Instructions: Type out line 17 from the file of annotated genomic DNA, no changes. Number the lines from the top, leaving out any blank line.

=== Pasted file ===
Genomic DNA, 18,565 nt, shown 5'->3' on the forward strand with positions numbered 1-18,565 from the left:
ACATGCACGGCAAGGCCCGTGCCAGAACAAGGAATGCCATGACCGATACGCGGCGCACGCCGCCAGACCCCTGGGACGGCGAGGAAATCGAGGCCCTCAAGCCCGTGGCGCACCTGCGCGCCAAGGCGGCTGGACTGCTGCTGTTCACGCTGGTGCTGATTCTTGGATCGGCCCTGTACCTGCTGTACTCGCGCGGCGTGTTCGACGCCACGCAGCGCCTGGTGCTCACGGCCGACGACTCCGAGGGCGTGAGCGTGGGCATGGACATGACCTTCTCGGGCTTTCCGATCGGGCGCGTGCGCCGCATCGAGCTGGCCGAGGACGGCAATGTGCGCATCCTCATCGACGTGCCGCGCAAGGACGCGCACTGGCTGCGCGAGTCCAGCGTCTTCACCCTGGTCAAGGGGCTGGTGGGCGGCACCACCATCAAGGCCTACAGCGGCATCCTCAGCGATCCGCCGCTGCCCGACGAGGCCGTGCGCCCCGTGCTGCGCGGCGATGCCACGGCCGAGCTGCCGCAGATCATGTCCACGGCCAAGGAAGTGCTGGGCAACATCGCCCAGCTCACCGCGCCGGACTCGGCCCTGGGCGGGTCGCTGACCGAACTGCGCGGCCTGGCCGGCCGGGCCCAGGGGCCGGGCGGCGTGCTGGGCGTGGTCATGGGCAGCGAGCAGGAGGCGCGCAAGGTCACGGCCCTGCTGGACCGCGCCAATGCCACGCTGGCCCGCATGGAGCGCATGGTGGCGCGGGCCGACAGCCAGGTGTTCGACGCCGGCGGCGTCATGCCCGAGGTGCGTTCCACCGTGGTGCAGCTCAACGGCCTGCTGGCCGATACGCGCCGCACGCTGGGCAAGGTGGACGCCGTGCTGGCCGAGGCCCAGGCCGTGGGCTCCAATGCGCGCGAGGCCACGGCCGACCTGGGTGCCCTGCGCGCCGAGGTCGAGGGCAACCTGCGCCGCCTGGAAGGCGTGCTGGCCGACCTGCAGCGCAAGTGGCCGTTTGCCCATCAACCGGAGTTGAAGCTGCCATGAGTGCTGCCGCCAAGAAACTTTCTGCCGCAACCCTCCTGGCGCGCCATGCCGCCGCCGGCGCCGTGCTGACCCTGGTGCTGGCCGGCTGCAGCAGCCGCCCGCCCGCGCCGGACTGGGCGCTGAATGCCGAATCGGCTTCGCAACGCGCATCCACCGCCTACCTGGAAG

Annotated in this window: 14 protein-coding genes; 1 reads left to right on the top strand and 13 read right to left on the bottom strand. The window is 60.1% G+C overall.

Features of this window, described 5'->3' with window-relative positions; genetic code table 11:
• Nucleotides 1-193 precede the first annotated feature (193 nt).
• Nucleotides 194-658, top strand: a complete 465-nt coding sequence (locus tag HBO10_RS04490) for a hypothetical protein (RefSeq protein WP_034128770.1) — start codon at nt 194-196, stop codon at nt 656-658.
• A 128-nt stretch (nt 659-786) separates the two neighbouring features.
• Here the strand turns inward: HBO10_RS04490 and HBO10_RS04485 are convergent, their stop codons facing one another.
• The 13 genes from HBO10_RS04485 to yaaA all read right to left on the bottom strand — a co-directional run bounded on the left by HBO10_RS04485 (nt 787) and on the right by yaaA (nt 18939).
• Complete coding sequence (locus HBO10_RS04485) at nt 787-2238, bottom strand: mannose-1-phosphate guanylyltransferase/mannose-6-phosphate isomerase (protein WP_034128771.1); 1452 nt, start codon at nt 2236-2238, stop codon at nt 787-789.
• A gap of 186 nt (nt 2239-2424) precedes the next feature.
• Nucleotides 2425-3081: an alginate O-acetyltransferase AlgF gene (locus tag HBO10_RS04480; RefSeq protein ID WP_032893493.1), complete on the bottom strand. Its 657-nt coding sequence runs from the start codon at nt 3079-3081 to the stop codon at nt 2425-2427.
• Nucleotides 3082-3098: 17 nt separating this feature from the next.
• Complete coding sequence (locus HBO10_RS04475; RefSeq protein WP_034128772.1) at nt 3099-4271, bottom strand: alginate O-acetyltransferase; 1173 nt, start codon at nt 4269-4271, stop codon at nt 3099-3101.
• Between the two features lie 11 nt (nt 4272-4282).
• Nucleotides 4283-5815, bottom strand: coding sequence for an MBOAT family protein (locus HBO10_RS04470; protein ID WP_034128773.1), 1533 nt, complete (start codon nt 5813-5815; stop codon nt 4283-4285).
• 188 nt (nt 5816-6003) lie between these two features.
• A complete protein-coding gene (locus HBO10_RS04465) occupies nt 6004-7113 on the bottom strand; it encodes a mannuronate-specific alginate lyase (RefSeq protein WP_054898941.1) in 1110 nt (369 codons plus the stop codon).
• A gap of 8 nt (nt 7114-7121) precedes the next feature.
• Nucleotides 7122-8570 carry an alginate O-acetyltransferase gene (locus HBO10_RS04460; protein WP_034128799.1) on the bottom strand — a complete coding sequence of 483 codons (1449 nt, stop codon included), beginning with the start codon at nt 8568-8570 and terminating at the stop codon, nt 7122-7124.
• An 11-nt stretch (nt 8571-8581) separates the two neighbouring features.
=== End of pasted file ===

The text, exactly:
• 188 nt (nt 5816-6003) lie between these two features.